Nashville Predators: Making the Norris Trophy case for Roman Josi

Roman Josi deserves to become the first Nashville Predators defenseman to win the Norris Trophy.

Every year, the Norris Trophy goes to the NHL’s best defenseman. Despite having such names as Shea Weber and Ryan Suter, the Nashville Predators have never had anyone win the Norris. Pekka Rinne is the only Preds player in history to win a major individual award. Team captain Roman Josi should change that by winning the Norris Trophy.

Yesterday, the NHL released the list of the Norris Trophy finalists. To no one’s surprise, Josi’s name was on the list. He finished second in the NHL among defensemen in points with 65, trailing only John Carlson’s 75 points. Josi has been underrated for most of his career, but now he’s finally getting the recognition he deserves.

Why Josi Deserves To Win

Points are an important thing to look at when evaluating defensemen. Josi certainly deserves to win the award based on his production. It took a nearly historic effort from Carlson to keep Josi from leading the league in points among defensemen. Josi’s 0.94 points per game are right on pace with Mark Giordano’s numbers from last season when he won the Norris.

However, points aren’t all that matter from defensemen. You also want your defensemen to defend effectively. Josi’s numbers are much better than Carlson’s here. Carlson drives offense both at 5v5 and on the power play, but his defensive numbers are, to put it politely, suboptimal.

Let’s compare Josi’s numbers to Carlson’s. All of these stats are at 5v5 and are courtesy of our friends at Natural Stat Trick. The rankings are among the 99 defensemen who played at least 1,000 5v5 minutes this season.

Carlson

  • 5v5 relative CorsiAgainst per hour: +4.3 (83rd)
  • 5v5 relative FenwickAgainst per hour: +3.54 (81st)
  • 5v5 relative ShotsAgainst per hour: +3.55 (86th)
  • 5v5 relative GoalsAgainst per hour: +0.49 (81st)
  • 5v5 relative ExpectedGoalsAgainst per hour: +0.21 (70th)

Josi

  • 5v5 relative CorsiAgainst per hour: +2.16 (67th)
  • 5v5 relative FenwickAgainst per hour: 0 (50th)
  • 5v5 relative ShotsAgainst per hour: +0.21 (54th)
  • 5v5 relative GoalsAgainst per hour: -0.64 (6th)
  • 5v5 relative ExpectedGoalsAgainst per hour: -0.11 (31st)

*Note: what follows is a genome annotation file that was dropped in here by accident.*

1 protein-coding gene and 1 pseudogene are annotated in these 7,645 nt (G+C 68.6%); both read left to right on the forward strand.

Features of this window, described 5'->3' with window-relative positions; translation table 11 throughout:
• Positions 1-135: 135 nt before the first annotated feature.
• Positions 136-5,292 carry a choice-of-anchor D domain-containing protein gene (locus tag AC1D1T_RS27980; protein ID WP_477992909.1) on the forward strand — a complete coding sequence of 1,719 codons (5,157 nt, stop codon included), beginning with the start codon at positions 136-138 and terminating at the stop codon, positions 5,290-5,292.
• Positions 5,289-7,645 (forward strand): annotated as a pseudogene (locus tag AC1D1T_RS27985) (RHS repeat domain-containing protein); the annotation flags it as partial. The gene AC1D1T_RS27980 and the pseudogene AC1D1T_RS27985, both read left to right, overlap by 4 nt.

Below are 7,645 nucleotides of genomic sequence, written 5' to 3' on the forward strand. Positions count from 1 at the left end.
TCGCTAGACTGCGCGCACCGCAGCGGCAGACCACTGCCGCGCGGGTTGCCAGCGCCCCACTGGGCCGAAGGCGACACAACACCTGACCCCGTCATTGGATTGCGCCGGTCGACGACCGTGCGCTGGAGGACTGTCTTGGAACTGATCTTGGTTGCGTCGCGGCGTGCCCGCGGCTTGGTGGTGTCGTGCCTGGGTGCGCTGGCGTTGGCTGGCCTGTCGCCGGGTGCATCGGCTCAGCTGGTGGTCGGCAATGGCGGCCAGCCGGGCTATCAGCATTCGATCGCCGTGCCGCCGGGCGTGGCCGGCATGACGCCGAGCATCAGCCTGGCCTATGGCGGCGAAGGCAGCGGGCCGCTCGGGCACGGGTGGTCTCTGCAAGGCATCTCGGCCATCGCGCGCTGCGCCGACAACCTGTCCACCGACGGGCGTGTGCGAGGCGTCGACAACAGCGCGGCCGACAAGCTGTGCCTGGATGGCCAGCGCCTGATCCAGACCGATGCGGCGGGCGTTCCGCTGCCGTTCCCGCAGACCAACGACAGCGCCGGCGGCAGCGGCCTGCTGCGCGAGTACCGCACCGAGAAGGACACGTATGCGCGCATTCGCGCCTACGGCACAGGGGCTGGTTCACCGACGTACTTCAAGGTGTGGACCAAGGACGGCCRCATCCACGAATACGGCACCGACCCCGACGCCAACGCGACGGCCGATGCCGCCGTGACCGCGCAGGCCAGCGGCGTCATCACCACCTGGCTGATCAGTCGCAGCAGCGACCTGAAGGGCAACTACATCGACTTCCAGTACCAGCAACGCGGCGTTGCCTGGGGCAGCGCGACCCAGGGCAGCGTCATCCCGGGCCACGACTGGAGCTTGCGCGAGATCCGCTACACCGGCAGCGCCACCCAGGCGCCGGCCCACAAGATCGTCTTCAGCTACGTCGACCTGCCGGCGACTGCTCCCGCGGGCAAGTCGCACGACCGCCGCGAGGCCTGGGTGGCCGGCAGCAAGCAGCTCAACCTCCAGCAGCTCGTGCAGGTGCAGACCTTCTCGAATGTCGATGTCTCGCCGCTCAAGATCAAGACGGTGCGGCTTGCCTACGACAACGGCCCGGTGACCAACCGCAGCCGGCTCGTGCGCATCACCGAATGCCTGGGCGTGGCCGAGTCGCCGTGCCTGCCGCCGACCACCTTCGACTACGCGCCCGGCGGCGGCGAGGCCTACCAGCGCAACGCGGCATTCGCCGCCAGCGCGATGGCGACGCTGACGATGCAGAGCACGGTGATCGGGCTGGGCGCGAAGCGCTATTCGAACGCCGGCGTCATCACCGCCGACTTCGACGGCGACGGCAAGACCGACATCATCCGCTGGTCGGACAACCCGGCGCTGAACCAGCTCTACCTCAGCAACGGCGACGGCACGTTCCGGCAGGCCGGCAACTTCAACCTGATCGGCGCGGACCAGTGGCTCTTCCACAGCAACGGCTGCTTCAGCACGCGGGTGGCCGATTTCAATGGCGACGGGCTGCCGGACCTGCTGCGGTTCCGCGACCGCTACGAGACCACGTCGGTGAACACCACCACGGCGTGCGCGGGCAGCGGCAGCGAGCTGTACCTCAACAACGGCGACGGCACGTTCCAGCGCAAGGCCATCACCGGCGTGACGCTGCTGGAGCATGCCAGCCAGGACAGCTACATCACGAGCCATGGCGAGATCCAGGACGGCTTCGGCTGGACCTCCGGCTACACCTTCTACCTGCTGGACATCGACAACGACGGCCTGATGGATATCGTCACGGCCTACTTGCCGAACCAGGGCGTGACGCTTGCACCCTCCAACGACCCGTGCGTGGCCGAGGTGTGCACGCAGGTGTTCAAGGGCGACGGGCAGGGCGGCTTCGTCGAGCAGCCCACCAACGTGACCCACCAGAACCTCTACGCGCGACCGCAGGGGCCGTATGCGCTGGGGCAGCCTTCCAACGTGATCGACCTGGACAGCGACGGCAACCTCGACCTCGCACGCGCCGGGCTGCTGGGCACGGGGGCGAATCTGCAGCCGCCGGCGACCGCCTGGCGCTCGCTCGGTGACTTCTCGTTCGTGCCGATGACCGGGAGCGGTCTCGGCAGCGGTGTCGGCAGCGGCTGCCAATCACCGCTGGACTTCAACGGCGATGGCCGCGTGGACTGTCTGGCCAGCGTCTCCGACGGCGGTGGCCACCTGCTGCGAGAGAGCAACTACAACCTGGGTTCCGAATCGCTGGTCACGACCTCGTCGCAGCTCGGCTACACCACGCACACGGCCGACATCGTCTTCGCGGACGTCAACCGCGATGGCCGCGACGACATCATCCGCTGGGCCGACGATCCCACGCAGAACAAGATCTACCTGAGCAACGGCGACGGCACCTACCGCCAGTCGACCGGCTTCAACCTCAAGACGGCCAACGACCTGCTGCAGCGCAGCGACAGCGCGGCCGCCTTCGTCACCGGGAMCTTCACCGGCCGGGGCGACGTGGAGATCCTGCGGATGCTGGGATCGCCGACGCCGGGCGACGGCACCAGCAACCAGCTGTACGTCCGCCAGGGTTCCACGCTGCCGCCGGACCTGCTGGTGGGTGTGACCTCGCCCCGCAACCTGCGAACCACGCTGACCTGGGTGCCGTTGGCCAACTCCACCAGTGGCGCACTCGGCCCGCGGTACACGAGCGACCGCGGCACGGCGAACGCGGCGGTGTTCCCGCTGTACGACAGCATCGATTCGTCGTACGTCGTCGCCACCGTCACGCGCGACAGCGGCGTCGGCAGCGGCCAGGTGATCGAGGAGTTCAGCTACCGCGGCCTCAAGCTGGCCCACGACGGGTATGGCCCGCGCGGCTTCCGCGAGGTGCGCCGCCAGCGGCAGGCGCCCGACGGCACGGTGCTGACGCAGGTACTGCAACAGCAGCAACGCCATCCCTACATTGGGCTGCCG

As you can see, Josi clearly made a more significant impact defensively. The Predators were a much better team at preventing goals whenever he was on the ice. Meanwhile, the Capitals allowed more goals with Carlson on the ice than they did without him on the ice.

Now, let’s look at some more offensive metrics. Again, points aren’t everything. How good were Carlson and Josi at driving offense?

Carlson

  • 5v5 relative CorsiFor per hour: +3.5 (33rd)
  • 5v5 relative FenwickFor per hour: +3.37 (26th)
  • 5v5 relative ShotsFor per hour: +3.11 (21st)
  • 5v5 relative GoalsFor per hour: +0.47 (31st)
  • 5v5 relative ExpectedGoalsFor per hour: +0.17 (31st)

Josi

  • 5v5 relative CorsiFor per hour: +12.62 (1st)
  • 5v5 relative FenwickFor per hour: +7.77 (1st)
  • 5v5 relative ShotsFor per hour: +6.81 (1st)
  • 5v5 relative GoalsFor per hour: +1.05 (2nd)
  • 5v5 relative ExpectedGoalsFor per hour: +0.46 (4th)

Again, Josi’s clearly the more impactful defenseman. This is true on both offense and defense. Josi’s numbers were also better on the penalty kill. Though I’ll concede Carlson’s numbers were better on the power play.

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Carlson had a historically productive season. We haven’t seen a defenseman average more points per game than Carlson’s 1.09 since the 1993-94 season. Carlson’s 1.09 points per game are the 11th most any defenseman has ever put up in at least 60 games. However, Josi was objectively the more impactful, more efficient, and better defenseman this season. He should win the Norris Trophy.

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